Around the world in seven meals
The days when you could eat ‘authentic’ food only in the country of its origin are long gone. Indian, Chinese and Thai are no longer our top choices while eating out. And the best part? You don’t need a visa to take a culinary trip to these seven countries.india Updated: Jun 23, 2012 14:20 IST
The days when you could eat ‘authentic’ food only in the country of its origin are long gone. Indian, Chinese and Thai are no longer our top choices while eating out. And the best part? You don’t need a visa to take a culinary trip to these seven countries.
1. Sernyaa, Oshiwara, Tibet
Walk into this unassuming little eatery and you’ll be greeted by an enthusiastic octogenarian, known to regulars as Uncle John. He’s happy to help with recommendations, which usually include staples like momos (veg, chicken, lamb, pork, prawn), thukpa (noodle soup), bamboo rice and Danzine-De (rice cooked in a clay pot). The quantities are generous and Uncle John willingly whips up dishes according to his patrons’ likes and preferences. There are enough interesting-looking items on the menu to keep you going back for this journey through Tibet.
Call: 6678 4645
2. Arola, Juhu, and Amadeus, Nariman Point, Spain/eastern Mediterranean
Not much is known about Spanish food in Mumbai. Apart from the one-off paella or patatas bravas on the menus of some Mediterranean restaurants, the most common association is with sangria. Amadeus changed that last year with its highly-recommended tapas (bite-sized food) and cocas (flatbread with a range of toppings). Now with Arola at the JW Marriott — the baby of two Michelin–starred chef, Sergi Arola — this cuisine is all the rage. It won’t be easy on your wallet, but we can bet that the tomates maduros, gambas and sardines make for a worthy indulgence.
Call: Amadeus – 2282 1212, Arola – 6693 3344.
3. Hard Rock Café, Worli, and Wild Wild West, Andheri, American comfort food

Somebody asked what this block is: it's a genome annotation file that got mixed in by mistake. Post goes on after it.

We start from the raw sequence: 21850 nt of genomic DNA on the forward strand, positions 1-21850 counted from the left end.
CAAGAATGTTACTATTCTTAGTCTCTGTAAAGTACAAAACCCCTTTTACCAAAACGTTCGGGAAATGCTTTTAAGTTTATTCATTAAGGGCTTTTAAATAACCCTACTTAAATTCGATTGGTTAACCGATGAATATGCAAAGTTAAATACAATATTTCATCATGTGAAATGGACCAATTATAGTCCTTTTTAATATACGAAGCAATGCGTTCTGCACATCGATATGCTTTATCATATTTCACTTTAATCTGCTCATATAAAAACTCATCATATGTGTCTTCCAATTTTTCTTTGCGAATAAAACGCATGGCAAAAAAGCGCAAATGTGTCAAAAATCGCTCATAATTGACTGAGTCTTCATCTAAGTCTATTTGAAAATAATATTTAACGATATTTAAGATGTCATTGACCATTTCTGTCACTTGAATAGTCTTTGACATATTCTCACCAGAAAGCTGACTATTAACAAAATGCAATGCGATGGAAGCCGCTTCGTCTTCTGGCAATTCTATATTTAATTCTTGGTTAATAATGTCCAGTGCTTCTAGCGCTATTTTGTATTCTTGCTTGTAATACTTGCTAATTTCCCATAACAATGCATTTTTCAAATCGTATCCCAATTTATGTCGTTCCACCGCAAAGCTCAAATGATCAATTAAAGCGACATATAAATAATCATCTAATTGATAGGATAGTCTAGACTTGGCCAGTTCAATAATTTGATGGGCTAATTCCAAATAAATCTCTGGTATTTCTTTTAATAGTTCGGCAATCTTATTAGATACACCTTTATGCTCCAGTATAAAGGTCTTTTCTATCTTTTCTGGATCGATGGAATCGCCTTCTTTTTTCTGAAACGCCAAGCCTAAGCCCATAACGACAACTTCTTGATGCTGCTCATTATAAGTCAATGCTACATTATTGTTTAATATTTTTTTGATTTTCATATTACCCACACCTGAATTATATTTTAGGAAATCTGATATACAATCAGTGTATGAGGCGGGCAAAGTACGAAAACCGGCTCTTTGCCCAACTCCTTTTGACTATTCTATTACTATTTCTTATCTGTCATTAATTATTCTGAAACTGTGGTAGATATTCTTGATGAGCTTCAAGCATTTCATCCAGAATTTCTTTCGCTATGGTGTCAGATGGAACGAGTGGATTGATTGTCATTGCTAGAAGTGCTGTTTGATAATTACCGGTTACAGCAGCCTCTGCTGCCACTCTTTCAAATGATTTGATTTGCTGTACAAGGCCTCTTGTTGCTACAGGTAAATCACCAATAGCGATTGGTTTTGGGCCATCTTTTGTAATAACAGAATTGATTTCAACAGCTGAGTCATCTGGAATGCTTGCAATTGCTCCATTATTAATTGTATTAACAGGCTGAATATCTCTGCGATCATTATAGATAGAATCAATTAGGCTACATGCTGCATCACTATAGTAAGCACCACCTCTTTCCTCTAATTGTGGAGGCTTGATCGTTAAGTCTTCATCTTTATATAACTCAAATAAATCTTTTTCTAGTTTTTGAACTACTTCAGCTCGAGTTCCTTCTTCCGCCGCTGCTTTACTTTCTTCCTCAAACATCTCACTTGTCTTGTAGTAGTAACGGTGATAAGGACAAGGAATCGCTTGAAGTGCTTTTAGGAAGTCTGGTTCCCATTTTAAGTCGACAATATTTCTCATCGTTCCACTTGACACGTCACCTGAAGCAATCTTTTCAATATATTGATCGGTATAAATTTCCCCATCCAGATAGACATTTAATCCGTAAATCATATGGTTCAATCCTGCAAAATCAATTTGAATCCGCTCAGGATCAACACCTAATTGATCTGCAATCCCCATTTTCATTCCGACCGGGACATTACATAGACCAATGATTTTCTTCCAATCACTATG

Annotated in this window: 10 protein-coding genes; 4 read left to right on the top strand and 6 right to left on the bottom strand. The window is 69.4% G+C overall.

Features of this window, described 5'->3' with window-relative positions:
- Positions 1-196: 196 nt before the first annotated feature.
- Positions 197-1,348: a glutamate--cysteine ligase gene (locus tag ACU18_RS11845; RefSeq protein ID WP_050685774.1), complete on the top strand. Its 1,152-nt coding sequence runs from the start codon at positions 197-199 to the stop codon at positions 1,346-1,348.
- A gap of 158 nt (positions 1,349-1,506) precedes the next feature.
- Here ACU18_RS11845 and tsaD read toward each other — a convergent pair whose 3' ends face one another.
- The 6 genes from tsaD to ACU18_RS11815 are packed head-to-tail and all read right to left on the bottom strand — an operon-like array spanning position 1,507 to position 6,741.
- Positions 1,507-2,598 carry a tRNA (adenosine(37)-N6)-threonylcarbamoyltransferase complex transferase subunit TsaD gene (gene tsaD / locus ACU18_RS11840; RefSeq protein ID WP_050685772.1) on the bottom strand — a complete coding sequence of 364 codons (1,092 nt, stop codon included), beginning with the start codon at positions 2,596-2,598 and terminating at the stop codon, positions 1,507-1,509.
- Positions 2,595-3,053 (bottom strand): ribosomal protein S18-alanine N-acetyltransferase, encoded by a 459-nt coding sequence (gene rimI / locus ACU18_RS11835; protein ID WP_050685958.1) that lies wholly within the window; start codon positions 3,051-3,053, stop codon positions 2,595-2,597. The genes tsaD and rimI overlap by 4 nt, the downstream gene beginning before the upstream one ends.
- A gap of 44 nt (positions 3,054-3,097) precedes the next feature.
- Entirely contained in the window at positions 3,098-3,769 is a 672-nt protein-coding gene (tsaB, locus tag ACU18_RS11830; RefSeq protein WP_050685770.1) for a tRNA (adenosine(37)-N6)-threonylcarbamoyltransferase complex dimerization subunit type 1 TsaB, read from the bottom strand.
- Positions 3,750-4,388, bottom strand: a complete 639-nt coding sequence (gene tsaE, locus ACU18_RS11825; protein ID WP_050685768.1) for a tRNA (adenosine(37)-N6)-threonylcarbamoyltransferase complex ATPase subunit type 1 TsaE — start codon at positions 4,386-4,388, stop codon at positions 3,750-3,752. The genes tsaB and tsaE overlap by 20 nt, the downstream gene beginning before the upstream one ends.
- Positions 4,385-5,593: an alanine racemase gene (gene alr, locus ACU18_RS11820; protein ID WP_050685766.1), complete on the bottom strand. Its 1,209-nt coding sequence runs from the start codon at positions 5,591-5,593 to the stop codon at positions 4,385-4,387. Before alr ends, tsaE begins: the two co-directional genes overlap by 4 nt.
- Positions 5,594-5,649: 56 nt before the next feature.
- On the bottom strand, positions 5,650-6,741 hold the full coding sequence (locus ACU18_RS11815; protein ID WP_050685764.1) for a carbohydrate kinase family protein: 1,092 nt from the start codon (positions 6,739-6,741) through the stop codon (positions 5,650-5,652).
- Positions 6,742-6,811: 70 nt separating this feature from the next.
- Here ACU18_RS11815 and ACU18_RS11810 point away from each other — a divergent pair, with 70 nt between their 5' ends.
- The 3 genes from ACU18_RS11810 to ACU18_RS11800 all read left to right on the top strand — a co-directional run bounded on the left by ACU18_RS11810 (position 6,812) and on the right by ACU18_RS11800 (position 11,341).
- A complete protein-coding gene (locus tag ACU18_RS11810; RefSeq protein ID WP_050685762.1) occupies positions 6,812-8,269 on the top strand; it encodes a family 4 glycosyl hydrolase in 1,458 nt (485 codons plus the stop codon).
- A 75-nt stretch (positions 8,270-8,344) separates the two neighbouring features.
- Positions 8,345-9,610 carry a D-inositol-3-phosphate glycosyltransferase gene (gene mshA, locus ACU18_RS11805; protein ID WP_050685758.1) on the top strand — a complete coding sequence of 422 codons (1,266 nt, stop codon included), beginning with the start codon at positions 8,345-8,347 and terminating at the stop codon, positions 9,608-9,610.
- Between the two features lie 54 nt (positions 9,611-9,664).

A country as big as the USA is home to all sorts of foods and Mumbai is spoiled for choice when it comes to burgers and wings. Head to Hard Rock Café for their famous burgers, barbequed ribs and buffalo chicken wings. Wild Wild West’s decor is reminiscent of a traditional American diner. Along with the usual suspects like steaks and southern-inspired sandwiches, there’s also a ChinaTown-style make-your-own-meal menu of rice, noodles, sauce, meat and vegetables.
Call: Hard Rock Café – 2438 2888, Wild Wild West – 2673 2916.
4. Sanchos, Khar, and Sammy Sosa, Oshiwara, Mexico/ Tex-Mex
Here’s a cuisine that appeals to a lot of Indian palates because of its use of tomatoes and beans. Forget the nachos and tacos you eat at fast food joints and head to these slightly expensive but far more authentic eateries. Team your fajitas with beer from an impressive selection at Sammy Sosa’s. Their Mexican rice and chimchangas are filling options. You can also head to Sanchos for a range of taquitos, enchiladas and the very popular chocolate mole. Round off your meal with some cinnamon-dusted churros.
Call: Sanchos – 6709 4455, Sammy Sosa – 6527 8722
5.The Irish House, Lower Parel, Ireland
The popular pub at High Street Phoenix is a great choice for football fans who want to cheer their favourite teams on with a cute little keg (yes!) of beer by their side, and match grub to munch on. The chicken and shrimp popcorn is very popular, but the signature dish here is The Irish Lions — tender chicken with a choice of dip or sauce. Round off your meal with a sinful dark and white Irish chocolate torte. And don’t forget to read the framed funny quotes hung all over the place.
Call: 4347 1111
6. Café Pico, Kurla & Wadi Bunder, Africa
Take your pick from the chilled out café at Kurla’s Phoenix Market City or the more upscale flagship restaurant at Le Mill (same food, higher prices). The interesting mix of cuisines is a huge surprise. There are some unusual South American dishes too, but what will catch your eye here is the smattering of African dishes. The spicy Mozambique chicken is a favourite — the chicken is served on a bed of ‘sabudana’ (sago). There’s even a skewered Suya chicken made using a Nigerian recipe, and Azifa salad — an Ethiopian peasant dish with broken wheat and green lentils. The ideas are innovative and prices, reasonable, by gourmet standards.
Call: 3093 2030 (Ext: 273 – Le Mill and 272 – Kurla)
7. Wasabi by Morimoto, Japan
The past few years have seen the rise of sushi in India. But while many restaurants have experimented with low-cost variations giving underwhelming results, Wasabi has always been the leader of the pack. Headed by Masaharu Morimoto aka Iron Chef, it offers age-old favourites including sashimi, a sake bar and a teppanyaki grill. The sushi bar stocks fresh ingredients flown in from Tokyo’s Tsukiji market. A meal for two here might cost you close to Rs 10,000, but there aren’t many who’ve regretted it.
Call: 6665 3366